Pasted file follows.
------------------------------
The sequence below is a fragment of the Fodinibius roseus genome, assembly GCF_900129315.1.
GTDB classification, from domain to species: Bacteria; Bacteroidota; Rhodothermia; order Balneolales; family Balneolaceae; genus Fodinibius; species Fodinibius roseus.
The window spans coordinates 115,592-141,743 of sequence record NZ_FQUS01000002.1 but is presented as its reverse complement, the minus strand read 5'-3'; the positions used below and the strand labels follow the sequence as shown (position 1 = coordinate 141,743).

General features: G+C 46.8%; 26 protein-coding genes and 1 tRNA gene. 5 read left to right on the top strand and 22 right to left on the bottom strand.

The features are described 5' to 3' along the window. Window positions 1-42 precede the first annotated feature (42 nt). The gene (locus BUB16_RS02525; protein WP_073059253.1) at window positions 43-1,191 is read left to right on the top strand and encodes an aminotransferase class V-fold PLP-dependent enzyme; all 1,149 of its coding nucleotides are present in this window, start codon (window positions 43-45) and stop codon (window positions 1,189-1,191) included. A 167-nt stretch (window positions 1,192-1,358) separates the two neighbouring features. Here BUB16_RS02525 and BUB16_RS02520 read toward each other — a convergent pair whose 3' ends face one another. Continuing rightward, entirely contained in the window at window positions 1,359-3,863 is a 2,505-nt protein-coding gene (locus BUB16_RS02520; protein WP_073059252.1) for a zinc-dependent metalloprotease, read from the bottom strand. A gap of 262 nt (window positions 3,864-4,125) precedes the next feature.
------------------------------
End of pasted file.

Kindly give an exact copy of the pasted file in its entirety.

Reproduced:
The sequence below is a fragment of the Fodinibius roseus genome, assembly GCF_900129315.1.
GTDB classification, from domain to species: Bacteria; Bacteroidota; Rhodothermia; order Balneolales; family Balneolaceae; genus Fodinibius; species Fodinibius roseus.
The window spans coordinates 115,592-141,743 of sequence record NZ_FQUS01000002.1 but is presented as its reverse complement, the minus strand read 5'-3'; the positions used below and the strand labels follow the sequence as shown (position 1 = coordinate 141,743).

General features: G+C 46.8%; 26 protein-coding genes and 1 tRNA gene. 5 read left to right on the top strand and 22 right to left on the bottom strand.

The features are described 5' to 3' along the window. Window positions 1-42 precede the first annotated feature (42 nt). The gene (locus BUB16_RS02525; protein WP_073059253.1) at window positions 43-1,191 is read left to right on the top strand and encodes an aminotransferase class V-fold PLP-dependent enzyme; all 1,149 of its coding nucleotides are present in this window, start codon (window positions 43-45) and stop codon (window positions 1,189-1,191) included. A 167-nt stretch (window positions 1,192-1,358) separates the two neighbouring features. Here BUB16_RS02525 and BUB16_RS02520 read toward each other — a convergent pair whose 3' ends face one another. Continuing rightward, entirely contained in the window at window positions 1,359-3,863 is a 2,505-nt protein-coding gene (locus BUB16_RS02520; protein WP_073059252.1) for a zinc-dependent metalloprotease, read from the bottom strand. A gap of 262 nt (window positions 3,864-4,125) precedes the next feature.